But wormholes be damned, I’ve learned that it’s impossible to be a good writer without being a good learner.  I’ve also come to learn– and appreciate– that learning is a skill.  It has to be taught, and then encouraged to flourish.

I’ve been very, very lucky throughout my life to be surrounded by people who have both taught and encouraged me, starting with my parents and my Grandma Helen, continuing with my elementary school librarian, with my music instructors, with public school teachers, college professors, and the wonderful friends I’ve collected along those paths and beyond.

  • I’ve had English teachers who have taught me to be more analytical and less judgmental.
  • I’ve had math teachers who have taught me to be more creative and expansive in my thinking.
  • I’ve had art teachers who have taught me the value of precision and repetition.

You never know what you’re going to learn, and from whom you will learn it.  You just have to be open to learning, and fortunate enough to have people in your lives who will take you there.

dusting off my playwright’s cap

Sara Israel, May 3, 2010

Moss Hart is one of my role models– a director who terrific playwrights relied upon, but also a terrific playwright in his own right.

I wish I could reach across the decades between us, hunt him down, convince him I’m not a crazy person and I really had just traveled through time– so I could pick his brain for a few minutes.  Over a cup of coffee, say.

I’d ask him, How do you balance your responsibility to your own plays with your responsibility to the work of others?

He’d probably have a pretty pithy answer for me.

For the past couple of weeks, I’ve almost exclusively been wearing my director’s cap.  I love wearing it.  It’s really fashionable and sexy and it looks good in public.  But now, after a weekend that included directing both a fantastic reading Friday at 6PM and a wonderful opening of another play later that very same night, it’s time to swap out that director’s cap for the slightly dowdier playwright’s variety.

My directing work no doubt informs my writing.  That starts with the other writer and his or her play, of course.  But what I find really sinks into my own playwright’s bones is what I learn from the actors.  The truthful and unexpected places they take not only words, but also silences, and how those words and silences create an architecture for character and story and, well. . . a whole wide world parallel to our “real” one.  The work they do– and, as a director, having the privilege of seeing it from the inside out– reminds the writer-me not to limit myself, reminds me that the world is my oyster, because their skill and talent is my permission and my safety net.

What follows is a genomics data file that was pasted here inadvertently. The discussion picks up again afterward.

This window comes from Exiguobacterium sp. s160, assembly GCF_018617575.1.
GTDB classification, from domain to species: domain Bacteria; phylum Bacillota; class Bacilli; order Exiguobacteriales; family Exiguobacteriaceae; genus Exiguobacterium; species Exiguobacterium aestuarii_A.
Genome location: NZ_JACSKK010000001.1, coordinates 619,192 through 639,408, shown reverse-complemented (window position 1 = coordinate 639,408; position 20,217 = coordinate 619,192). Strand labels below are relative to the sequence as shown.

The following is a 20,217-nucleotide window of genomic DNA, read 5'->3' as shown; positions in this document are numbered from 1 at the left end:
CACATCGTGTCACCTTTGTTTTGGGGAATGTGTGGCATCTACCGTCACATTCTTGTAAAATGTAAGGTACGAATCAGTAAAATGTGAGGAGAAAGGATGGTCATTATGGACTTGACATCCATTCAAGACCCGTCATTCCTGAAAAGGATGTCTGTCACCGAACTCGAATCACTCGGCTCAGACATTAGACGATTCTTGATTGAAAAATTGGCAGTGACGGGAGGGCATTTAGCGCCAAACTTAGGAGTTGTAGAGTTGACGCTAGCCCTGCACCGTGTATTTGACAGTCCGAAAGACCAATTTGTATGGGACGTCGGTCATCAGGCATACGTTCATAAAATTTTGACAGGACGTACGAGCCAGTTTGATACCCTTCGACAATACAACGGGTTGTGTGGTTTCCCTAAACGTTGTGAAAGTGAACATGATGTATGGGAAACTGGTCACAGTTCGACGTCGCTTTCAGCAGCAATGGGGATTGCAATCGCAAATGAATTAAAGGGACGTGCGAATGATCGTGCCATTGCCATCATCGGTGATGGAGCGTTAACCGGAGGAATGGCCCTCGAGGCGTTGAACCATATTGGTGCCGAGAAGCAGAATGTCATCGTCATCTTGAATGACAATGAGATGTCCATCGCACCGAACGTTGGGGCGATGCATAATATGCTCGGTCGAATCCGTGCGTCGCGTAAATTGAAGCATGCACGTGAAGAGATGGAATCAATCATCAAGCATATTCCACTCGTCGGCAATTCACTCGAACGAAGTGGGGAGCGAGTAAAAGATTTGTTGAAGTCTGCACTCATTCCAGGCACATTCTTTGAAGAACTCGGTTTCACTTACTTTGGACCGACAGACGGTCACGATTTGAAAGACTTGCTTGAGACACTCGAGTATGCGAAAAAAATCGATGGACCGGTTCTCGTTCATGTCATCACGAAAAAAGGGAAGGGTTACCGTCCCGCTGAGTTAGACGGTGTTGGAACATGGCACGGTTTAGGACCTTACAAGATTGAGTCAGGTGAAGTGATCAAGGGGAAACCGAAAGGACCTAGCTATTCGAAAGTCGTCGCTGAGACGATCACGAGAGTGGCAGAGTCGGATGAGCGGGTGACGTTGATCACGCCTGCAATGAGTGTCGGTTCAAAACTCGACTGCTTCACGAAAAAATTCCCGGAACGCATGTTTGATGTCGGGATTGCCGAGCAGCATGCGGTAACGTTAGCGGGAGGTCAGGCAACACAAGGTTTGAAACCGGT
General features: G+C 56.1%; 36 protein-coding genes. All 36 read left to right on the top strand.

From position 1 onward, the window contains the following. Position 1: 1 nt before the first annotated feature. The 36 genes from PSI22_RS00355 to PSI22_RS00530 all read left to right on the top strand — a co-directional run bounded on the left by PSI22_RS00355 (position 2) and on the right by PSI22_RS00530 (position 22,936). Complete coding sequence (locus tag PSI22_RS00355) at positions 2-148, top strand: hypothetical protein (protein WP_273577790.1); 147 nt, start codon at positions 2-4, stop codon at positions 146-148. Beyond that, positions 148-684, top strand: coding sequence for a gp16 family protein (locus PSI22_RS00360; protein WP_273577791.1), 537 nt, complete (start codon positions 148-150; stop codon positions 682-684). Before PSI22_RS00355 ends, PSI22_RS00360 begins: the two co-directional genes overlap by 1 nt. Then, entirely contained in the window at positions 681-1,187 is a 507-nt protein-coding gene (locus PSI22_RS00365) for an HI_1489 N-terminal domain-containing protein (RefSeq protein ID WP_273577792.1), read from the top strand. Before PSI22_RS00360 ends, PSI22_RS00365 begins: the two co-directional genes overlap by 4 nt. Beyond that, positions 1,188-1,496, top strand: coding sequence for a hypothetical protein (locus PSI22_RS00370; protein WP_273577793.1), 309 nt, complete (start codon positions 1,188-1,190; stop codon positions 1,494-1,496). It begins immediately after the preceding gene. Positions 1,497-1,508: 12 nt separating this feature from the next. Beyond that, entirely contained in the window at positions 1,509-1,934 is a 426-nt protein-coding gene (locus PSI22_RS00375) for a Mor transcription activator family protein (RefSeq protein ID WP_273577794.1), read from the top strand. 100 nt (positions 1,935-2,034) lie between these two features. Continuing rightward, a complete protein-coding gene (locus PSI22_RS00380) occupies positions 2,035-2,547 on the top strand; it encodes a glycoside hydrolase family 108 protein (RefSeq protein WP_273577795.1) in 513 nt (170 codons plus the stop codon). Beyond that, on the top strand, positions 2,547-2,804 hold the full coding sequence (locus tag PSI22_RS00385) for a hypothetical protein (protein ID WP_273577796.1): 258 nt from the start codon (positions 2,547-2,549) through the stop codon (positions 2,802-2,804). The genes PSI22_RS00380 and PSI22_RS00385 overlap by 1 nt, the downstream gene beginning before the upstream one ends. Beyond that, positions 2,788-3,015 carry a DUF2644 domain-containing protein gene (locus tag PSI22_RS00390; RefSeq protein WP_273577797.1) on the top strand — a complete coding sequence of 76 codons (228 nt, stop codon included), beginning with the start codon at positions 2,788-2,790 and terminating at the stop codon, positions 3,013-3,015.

The seven actors I had the pleasure of directing, culminating in my crazy Friday, performed in plays I did not write, but working with them will absolutely serve to propel my writing forward.  You should work with them too, soon and often:  Keith Allan, David Bickford, Michelle Gardner, Sharon Madden, Eric Nenninger, Karen Jean Olds, and Rick Steadman.

It’s apropos for me to be waxing rhapsodic about actors right now, because the play I am working on this week is inspired by the wonderful actor Drew Powell.  “Inspired,” as in, I wouldn’t have a freakin’ clue how to approach the lead character of my play– and therefore the entire play– if I didn’t have a vision of what I know Drew is capable of achieving.

A few years ago, I knew there was this story I wanted to tell, but I was completely lost when it came to telling it.  And I didn’t know why.  Then I saw Drew perform, not the first time I’d seen him on the stage (he was a friend of a friend) but his work that night– heartbreaking yet gregarious yet incredibly restrained– made me realize that I wasn’t cracking this play I wanted to write because I was afraid.  I was writing with a fear that the character I wanted to create couldn’t really exist in my story.  Drew’s performance screamed at me to stop being a chicken, stop underestimating myself and others, and just go for it.

This play is still frightening and unwieldy for me at times, by far the hardest thing I’ve ever tried to get out onto the page.  But Drew remains my touchstone.  It’s the first time I’ve ever written anything with an actor in mind, and who knows. . . by the time it’s done, the character that he’s inspired might manifest in the form of an 85 year-old woman.  (And if Drew’s reading this, he was probably a bit freaked out by this point anyway; now add to that he might have to age himself by 50 years, shave significantly, and buy himself some quality hosiery.)

And now, my playwright’s cap dusted (and maybe sexier than I give it credit for)– onward to my “real” writing for the day.  If anyone knows what Moss Hart would have said to me over that cup of coffee, please let me know.